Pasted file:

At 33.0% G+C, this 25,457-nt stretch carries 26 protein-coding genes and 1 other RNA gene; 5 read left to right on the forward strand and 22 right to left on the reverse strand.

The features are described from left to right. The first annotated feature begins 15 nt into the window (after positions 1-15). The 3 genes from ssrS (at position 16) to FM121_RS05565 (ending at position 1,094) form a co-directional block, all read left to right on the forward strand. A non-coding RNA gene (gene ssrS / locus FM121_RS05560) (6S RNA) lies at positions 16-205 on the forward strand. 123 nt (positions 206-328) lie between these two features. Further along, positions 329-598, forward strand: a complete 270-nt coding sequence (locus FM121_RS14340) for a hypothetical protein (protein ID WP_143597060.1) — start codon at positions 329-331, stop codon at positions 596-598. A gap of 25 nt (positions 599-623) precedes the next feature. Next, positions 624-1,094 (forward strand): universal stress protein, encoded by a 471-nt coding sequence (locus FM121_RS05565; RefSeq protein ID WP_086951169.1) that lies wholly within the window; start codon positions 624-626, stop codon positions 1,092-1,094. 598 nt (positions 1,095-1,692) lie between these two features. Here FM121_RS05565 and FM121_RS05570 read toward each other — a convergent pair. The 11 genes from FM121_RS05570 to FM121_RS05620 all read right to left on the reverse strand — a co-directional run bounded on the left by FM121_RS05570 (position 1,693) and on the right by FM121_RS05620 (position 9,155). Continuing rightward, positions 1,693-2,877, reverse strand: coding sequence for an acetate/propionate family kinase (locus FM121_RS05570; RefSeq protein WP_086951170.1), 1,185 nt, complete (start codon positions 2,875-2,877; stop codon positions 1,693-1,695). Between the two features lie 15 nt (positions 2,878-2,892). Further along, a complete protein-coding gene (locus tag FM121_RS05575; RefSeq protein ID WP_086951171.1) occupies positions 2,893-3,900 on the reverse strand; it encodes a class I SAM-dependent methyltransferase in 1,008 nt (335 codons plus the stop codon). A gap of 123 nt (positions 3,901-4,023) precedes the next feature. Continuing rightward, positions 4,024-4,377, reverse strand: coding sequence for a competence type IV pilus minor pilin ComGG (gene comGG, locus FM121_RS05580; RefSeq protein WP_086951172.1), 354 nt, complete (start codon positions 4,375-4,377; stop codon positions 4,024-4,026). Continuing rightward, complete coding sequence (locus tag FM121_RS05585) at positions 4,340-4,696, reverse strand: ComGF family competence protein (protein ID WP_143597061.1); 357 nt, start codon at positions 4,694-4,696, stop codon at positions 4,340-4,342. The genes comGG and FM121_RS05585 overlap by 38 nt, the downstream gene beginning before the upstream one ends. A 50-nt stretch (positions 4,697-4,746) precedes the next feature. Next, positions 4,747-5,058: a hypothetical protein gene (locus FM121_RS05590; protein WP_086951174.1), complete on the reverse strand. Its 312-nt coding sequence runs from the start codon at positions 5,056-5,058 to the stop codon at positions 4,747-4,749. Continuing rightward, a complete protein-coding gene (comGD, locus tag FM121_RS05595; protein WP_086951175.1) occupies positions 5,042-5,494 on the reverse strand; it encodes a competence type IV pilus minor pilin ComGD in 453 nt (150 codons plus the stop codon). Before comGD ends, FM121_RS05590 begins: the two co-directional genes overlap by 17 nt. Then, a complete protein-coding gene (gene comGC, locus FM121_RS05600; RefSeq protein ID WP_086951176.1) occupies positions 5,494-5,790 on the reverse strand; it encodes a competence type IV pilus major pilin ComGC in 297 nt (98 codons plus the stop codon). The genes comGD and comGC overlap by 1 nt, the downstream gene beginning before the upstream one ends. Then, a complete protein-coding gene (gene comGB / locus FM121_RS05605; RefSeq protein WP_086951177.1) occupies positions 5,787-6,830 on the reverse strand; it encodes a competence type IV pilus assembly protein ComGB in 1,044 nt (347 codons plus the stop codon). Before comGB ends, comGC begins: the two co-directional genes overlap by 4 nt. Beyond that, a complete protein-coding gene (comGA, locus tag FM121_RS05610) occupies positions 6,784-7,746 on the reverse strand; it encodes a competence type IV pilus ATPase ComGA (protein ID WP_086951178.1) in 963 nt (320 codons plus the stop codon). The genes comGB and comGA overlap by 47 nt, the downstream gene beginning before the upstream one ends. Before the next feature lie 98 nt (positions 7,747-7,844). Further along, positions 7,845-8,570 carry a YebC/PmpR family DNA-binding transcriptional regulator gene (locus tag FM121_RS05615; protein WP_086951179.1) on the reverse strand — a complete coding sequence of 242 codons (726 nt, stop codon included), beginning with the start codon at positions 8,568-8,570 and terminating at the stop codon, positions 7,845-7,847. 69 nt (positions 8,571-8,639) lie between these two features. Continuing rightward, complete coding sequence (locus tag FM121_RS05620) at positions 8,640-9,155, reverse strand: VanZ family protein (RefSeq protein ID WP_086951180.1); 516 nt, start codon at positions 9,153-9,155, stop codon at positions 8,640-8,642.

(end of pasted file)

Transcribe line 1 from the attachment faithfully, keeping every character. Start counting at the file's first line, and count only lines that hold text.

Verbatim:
At 33.0% G+C, this 25,457-nt stretch carries 26 protein-coding genes and 1 other RNA gene; 5 read left to right on the forward strand and 22 right to left on the reverse strand.